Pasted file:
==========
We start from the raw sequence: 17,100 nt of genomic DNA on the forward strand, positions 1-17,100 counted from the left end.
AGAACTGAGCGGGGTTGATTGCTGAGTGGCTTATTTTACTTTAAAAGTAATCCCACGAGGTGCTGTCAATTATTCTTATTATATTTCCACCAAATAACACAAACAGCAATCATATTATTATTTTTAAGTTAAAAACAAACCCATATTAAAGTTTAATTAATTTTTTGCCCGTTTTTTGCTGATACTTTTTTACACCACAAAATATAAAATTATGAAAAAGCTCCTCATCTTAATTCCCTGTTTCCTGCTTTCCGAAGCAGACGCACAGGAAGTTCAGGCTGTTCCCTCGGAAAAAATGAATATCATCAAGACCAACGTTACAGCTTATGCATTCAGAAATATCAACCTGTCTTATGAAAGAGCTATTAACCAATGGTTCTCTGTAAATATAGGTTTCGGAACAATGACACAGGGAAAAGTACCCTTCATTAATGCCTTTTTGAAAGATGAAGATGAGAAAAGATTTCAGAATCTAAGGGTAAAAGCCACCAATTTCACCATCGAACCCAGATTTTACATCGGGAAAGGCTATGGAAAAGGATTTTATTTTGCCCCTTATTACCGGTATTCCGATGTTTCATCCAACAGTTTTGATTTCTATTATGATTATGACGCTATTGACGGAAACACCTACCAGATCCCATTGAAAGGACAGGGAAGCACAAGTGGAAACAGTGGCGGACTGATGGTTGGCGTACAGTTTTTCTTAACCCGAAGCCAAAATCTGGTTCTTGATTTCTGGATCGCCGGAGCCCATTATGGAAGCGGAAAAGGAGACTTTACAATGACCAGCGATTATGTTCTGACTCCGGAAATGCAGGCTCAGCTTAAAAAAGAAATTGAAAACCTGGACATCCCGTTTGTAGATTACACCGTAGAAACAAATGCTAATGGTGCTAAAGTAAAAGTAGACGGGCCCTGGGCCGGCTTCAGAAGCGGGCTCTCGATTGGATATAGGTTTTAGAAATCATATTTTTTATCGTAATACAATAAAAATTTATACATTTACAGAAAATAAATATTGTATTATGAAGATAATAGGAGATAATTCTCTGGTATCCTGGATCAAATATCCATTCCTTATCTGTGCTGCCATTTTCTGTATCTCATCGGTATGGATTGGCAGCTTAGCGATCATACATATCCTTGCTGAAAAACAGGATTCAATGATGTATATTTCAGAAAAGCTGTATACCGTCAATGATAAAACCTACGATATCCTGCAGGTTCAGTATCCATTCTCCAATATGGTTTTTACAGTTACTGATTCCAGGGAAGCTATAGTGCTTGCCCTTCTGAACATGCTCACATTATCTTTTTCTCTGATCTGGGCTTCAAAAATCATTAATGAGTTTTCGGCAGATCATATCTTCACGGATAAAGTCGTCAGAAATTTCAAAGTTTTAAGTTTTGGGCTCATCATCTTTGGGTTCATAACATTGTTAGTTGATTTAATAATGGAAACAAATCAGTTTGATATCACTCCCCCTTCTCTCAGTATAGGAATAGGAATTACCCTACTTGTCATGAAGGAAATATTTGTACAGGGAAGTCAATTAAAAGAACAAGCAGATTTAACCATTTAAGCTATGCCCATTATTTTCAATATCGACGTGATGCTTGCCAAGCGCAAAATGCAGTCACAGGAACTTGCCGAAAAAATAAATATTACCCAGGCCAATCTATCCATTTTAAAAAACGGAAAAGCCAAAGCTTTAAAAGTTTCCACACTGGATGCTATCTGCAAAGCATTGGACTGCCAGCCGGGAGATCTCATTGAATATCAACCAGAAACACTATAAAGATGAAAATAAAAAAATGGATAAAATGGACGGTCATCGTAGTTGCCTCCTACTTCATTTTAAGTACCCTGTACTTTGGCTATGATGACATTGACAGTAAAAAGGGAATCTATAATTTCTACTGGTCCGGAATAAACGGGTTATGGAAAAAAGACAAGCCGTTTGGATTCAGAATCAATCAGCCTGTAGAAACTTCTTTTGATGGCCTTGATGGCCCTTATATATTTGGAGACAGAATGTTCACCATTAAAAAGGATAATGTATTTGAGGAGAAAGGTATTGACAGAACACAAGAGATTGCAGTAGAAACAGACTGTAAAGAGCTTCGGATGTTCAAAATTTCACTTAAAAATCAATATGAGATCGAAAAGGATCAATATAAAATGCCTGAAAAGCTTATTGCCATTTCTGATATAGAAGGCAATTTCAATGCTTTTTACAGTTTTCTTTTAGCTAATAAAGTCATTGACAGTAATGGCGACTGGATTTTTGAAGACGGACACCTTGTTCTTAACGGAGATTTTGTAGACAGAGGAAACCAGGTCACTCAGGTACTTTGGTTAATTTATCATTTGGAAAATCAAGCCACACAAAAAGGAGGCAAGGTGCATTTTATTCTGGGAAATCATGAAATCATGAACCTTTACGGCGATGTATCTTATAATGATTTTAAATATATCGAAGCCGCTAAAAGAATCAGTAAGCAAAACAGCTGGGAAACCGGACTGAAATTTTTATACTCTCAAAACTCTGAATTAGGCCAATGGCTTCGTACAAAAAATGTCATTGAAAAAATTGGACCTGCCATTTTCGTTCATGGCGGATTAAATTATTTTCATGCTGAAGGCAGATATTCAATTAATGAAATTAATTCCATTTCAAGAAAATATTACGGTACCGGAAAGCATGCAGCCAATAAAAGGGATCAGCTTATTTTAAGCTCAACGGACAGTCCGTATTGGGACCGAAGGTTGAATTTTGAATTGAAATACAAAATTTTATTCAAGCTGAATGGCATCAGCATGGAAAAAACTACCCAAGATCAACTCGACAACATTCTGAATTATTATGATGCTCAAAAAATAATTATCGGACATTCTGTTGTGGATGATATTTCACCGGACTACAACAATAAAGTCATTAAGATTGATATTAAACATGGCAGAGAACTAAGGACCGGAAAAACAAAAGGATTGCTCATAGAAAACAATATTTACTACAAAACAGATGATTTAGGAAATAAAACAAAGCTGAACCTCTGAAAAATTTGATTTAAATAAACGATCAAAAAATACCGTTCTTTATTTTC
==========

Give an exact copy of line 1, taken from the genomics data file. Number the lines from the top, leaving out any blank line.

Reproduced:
We start from the raw sequence: 17,100 nt of genomic DNA on the forward strand, positions 1-17,100 counted from the left end.